Now let’s take this information and begin to plan for what we can be expecting over the next year. First, take some time to look over some work orders from some past inspections that were accomplished in your shop. You should be able to verify the ratio you can expect with a few sample work orders from each model. Next, we know that each aircraft type has an average utilization per year. According to NBAA Fact Book (online at www.nbaa.org) a survey conducted in 1998 showed that jet aircraft averaged 432 hours per year and turboprop aircraft averaged 406 hours per year. The next factor to note is the basic inspection cycle for the aircraft as well as the list of scheduled maintenance to be accomplished. If an aircraft flies 400 hours per year and the maintenance cycle requires the aircraft to be inspected every 200 hours, someone will look at that aircraft at least twice a year. Using the previous example’s numbers, if the basic scheduled inspection flat rates at $4,000 and we can expect to see an additional 1.5 times that in revenue as well for unscheduled maintenance, the value of that customer in revenue dollars for the year is $20,000. Apply your ratios and come up with an estimate of how much revenue your repeat customers might bring in to your shop if you can convince them to return. I think you will be surprised. Now, to get a little more detailed, there are also many other maintenance and inspection requirements that are due to be accomplished at different intervals than the basic inspection cycle (200 hours in this example). In other words, many other maintenance items may come due in the coming year or the year after that. If you properly researched that aircraft’s maintenance logbooks when it was in last, you should know or have access to what other items will be coming due and when. Knowledge of what scheduled maintenance will need to be done over the next year or two is as valuable to aircraft owners as it is to the maintenance provider. In other words the owner wants to know what dollar amount to plan on spending and the maintenance provider should want to know what dollar amount to plan on for revenue for the year. Knowing the inspection cycle, utilization, and any other major maintenance that will be due in the projected year will allow you as a maintenance provider to estimate the potential value of that maintenance customer and his or her business. The exact number is different for each aircraft and significantly higher for large turbine aircraft but you shouldn’t be surprised to find out that your customer may bring in as much as $75,000 to $150,000 per year in maintenance revenue to your company. If your company also can perform avionics upgrades and/or refurbish interior and paint, there is also a figure to apply for those things. Granted, modification and refurbishment are not a required function but statistics tell us that an aircraft will get new interior and be repainted once every five to seven years. And more and more avionics upgrades are being mandated by regulations every year. The customer is always right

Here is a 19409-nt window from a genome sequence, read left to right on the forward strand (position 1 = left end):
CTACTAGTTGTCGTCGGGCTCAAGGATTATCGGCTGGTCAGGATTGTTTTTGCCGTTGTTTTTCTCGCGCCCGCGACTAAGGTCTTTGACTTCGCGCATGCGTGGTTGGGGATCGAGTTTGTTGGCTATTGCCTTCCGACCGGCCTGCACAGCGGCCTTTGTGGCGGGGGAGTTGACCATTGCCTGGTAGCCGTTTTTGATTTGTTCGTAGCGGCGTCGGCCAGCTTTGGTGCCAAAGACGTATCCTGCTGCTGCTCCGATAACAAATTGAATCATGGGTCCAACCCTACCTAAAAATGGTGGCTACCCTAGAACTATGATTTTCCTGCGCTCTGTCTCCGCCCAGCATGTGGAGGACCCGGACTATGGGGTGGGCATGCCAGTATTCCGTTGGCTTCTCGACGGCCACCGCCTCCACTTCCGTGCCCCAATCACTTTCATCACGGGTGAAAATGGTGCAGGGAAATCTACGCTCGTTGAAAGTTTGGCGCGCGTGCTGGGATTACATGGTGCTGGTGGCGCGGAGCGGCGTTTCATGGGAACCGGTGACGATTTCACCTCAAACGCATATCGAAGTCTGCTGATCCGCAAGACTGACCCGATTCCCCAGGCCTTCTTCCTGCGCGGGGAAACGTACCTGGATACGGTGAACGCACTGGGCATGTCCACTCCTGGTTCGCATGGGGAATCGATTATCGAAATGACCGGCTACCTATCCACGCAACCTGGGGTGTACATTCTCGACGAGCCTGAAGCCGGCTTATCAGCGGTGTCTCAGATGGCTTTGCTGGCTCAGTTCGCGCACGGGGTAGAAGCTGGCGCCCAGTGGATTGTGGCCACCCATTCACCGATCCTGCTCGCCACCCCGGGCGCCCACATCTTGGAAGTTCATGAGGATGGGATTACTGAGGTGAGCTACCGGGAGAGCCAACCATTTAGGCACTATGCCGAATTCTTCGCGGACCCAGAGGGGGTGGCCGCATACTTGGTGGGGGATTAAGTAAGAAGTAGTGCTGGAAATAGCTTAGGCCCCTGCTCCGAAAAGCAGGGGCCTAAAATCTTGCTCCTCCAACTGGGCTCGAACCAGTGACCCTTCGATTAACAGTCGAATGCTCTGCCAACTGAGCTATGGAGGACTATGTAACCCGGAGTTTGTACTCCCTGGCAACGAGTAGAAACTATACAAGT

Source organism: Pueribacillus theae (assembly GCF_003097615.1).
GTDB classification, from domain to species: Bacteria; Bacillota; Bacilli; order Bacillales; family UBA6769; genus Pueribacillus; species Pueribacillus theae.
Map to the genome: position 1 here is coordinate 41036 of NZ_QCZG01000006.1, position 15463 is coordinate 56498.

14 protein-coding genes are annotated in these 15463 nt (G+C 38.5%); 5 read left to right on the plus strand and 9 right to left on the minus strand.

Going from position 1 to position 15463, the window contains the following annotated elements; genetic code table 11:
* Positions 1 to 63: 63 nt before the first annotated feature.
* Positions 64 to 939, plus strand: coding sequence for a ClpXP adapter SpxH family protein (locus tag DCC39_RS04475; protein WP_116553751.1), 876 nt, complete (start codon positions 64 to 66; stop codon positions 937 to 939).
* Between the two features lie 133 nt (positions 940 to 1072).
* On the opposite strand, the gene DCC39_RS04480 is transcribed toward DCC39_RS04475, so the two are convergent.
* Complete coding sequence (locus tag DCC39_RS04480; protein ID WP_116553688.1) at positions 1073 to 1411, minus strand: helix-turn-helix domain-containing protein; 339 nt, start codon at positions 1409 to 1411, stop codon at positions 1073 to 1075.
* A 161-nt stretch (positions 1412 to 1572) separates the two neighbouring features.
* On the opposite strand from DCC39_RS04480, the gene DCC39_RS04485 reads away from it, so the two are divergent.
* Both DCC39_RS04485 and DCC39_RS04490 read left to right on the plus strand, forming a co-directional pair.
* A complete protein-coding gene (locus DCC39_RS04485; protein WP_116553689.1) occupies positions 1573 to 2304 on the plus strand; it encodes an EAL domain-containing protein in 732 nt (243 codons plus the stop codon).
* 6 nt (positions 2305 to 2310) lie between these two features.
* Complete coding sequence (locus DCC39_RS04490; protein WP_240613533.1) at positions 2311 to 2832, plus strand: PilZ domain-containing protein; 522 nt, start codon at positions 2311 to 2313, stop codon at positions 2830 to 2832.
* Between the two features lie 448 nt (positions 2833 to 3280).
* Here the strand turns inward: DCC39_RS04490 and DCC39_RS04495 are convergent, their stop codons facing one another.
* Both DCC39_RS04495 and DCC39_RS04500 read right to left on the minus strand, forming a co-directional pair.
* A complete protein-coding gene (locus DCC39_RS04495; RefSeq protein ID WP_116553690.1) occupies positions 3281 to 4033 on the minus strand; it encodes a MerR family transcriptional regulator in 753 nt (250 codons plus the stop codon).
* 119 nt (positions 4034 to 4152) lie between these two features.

We are all in business to profit and grow the business to some extent. Understanding the value of your customer should be in the front of your mind and should be discussed in some detail within your company. The old “the customer is always right” statement came from someone who understood the importance of a customer. Don’t make it complicated though. If you do you risk losing sight of what is really important. Stick to the basics of treating your customers right. Be honest — the customer always knows the truth and lying will destroy any trust that the customer has in you. Be fair — if your guys took longer than they should have, take the hit yourself and make your team better. Be good — provide the service that you would expect, and keep your standards high. A mentor of mine once told me “It’s never the wrong time to do the right thing.”
Joe Hertzler is the president of AVTRAK Inc., an Aurora, Colorado-based company. He is an A&P mechanic with Inspection Authorization and also a private pilot. Among its services AVTRAK provides data on maintenance and inspection requirements to aircraft owners.